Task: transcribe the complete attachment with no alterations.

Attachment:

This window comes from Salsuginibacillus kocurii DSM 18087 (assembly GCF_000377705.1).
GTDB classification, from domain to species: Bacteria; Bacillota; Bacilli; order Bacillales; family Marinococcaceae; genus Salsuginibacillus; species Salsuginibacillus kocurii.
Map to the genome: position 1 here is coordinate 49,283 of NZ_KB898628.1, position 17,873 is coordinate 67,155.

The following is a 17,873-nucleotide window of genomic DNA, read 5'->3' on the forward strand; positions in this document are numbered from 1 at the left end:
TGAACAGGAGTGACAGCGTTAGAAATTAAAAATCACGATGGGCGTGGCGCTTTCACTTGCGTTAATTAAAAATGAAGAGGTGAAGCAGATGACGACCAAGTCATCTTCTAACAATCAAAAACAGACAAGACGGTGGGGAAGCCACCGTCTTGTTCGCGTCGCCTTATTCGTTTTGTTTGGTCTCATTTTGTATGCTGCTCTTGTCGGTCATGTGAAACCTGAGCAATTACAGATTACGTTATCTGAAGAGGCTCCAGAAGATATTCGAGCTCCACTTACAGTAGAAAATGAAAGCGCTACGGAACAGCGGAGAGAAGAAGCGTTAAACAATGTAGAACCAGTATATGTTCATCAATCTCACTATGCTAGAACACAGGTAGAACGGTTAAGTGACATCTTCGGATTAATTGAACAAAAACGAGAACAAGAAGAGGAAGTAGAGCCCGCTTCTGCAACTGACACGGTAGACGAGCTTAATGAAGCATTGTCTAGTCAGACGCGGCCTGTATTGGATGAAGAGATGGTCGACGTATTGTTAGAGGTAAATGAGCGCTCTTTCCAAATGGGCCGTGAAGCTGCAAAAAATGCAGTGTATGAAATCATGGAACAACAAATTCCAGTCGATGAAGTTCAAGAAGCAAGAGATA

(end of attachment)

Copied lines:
This window comes from Salsuginibacillus kocurii DSM 18087 (assembly GCF_000377705.1).
GTDB classification, from domain to species: Bacteria; Bacillota; Bacilli; order Bacillales; family Marinococcaceae; genus Salsuginibacillus; species Salsuginibacillus kocurii.
Map to the genome: position 1 here is coordinate 49,283 of NZ_KB898628.1, position 17,873 is coordinate 67,155.

The following is a 17,873-nucleotide window of genomic DNA, read 5'->3' on the forward strand; positions in this document are numbered from 1 at the left end:
TGAACAGGAGTGACAGCGTTAGAAATTAAAAATCACGATGGGCGTGGCGCTTTCACTTGCGTTAATTAAAAATGAAGAGGTGAAGCAGATGACGACCAAGTCATCTTCTAACAATCAAAAACAGACAAGACGGTGGGGAAGCCACCGTCTTGTTCGCGTCGCCTTATTCGTTTTGTTTGGTCTCATTTTGTATGCTGCTCTTGTCGGTCATGTGAAACCTGAGCAATTACAGATTACGTTATCTGAAGAGGCTCCAGAAGATATTCGAGCTCCACTTACAGTAGAAAATGAAAGCGCTACGGAACAGCGGAGAGAAGAAGCGTTAAACAATGTAGAACCAGTATATGTTCATCAATCTCACTATGCTAGAACACAGGTAGAACGGTTAAGTGACATCTTCGGATTAATTGAACAAAAACGAGAACAAGAAGAGGAAGTAGAGCCCGCTTCTGCAACTGACACGGTAGACGAGCTTAATGAAGCATTGTCTAGTCAGACGCGGCCTGTATTGGATGAAGAGATGGTCGACGTATTGTTAGAGGTAAATGAGCGCTCTTTCCAAATGGGCCGTGAAGCTGCAAAAAATGCAGTGTATGAAATCATGGAACAACAAATTCCAGTCGATGAAGTTCAAGAAGCAAGAGATA